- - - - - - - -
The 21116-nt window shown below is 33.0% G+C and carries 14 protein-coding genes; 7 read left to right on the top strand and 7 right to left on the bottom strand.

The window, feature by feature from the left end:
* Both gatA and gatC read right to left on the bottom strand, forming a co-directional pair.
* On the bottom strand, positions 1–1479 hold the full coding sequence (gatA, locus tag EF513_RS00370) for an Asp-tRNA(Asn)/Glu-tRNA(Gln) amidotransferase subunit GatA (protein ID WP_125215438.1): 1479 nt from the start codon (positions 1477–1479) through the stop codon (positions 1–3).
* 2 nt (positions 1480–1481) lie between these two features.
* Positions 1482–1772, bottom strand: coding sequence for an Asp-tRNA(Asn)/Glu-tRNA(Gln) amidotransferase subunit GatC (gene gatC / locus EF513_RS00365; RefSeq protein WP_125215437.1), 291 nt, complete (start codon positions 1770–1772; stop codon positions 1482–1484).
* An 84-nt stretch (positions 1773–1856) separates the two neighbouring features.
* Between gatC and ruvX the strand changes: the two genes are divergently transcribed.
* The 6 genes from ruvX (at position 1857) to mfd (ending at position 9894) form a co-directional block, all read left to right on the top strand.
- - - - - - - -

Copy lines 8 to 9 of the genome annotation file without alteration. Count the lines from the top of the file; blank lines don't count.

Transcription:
* Between gatC and ruvX the strand changes: the two genes are divergently transcribed.
* The 6 genes from ruvX (at position 1857) to mfd (ending at position 9894) form a co-directional block, all read left to right on the top strand.